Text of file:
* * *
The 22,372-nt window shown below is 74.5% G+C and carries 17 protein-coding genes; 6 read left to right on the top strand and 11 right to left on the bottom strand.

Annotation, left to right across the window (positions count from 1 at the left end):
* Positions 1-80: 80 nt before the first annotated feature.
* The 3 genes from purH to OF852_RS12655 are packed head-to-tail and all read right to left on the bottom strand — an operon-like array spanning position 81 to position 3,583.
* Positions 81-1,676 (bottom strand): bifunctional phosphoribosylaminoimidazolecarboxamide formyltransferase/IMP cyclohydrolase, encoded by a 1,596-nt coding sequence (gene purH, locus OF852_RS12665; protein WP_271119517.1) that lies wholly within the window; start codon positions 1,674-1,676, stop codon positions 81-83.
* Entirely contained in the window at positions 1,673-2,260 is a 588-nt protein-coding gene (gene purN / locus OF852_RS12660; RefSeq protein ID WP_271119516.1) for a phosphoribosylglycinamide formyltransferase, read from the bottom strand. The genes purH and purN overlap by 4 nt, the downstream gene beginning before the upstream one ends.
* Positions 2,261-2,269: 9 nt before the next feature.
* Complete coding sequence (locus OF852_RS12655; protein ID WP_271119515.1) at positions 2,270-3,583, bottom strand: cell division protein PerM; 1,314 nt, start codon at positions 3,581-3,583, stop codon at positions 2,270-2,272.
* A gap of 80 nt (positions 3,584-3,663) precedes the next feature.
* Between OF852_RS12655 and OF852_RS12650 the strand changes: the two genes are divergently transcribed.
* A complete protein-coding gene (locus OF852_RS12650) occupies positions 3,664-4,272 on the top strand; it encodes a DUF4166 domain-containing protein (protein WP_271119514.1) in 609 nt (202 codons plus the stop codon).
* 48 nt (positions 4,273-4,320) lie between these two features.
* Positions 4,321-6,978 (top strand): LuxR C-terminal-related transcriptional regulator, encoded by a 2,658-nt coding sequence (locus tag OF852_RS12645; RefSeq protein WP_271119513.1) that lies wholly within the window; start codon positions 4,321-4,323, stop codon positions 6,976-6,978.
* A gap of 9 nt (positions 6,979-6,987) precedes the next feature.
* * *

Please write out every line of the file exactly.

The 22,372-nt window shown below is 74.5% G+C and carries 17 protein-coding genes; 6 read left to right on the top strand and 11 right to left on the bottom strand.

Annotation, left to right across the window (positions count from 1 at the left end):
* Positions 1-80: 80 nt before the first annotated feature.
* The 3 genes from purH to OF852_RS12655 are packed head-to-tail and all read right to left on the bottom strand — an operon-like array spanning position 81 to position 3,583.
* Positions 81-1,676 (bottom strand): bifunctional phosphoribosylaminoimidazolecarboxamide formyltransferase/IMP cyclohydrolase, encoded by a 1,596-nt coding sequence (gene purH, locus OF852_RS12665; protein WP_271119517.1) that lies wholly within the window; start codon positions 1,674-1,676, stop codon positions 81-83.
* Entirely contained in the window at positions 1,673-2,260 is a 588-nt protein-coding gene (gene purN / locus OF852_RS12660; RefSeq protein ID WP_271119516.1) for a phosphoribosylglycinamide formyltransferase, read from the bottom strand. The genes purH and purN overlap by 4 nt, the downstream gene beginning before the upstream one ends.
* Positions 2,261-2,269: 9 nt before the next feature.
* Complete coding sequence (locus OF852_RS12655; protein ID WP_271119515.1) at positions 2,270-3,583, bottom strand: cell division protein PerM; 1,314 nt, start codon at positions 3,581-3,583, stop codon at positions 2,270-2,272.
* A gap of 80 nt (positions 3,584-3,663) precedes the next feature.
* Between OF852_RS12655 and OF852_RS12650 the strand changes: the two genes are divergently transcribed.
* A complete protein-coding gene (locus OF852_RS12650) occupies positions 3,664-4,272 on the top strand; it encodes a DUF4166 domain-containing protein (protein WP_271119514.1) in 609 nt (202 codons plus the stop codon).
* 48 nt (positions 4,273-4,320) lie between these two features.
* Positions 4,321-6,978 (top strand): LuxR C-terminal-related transcriptional regulator, encoded by a 2,658-nt coding sequence (locus tag OF852_RS12645; RefSeq protein WP_271119513.1) that lies wholly within the window; start codon positions 4,321-4,323, stop codon positions 6,976-6,978.
* A gap of 9 nt (positions 6,979-6,987) precedes the next feature.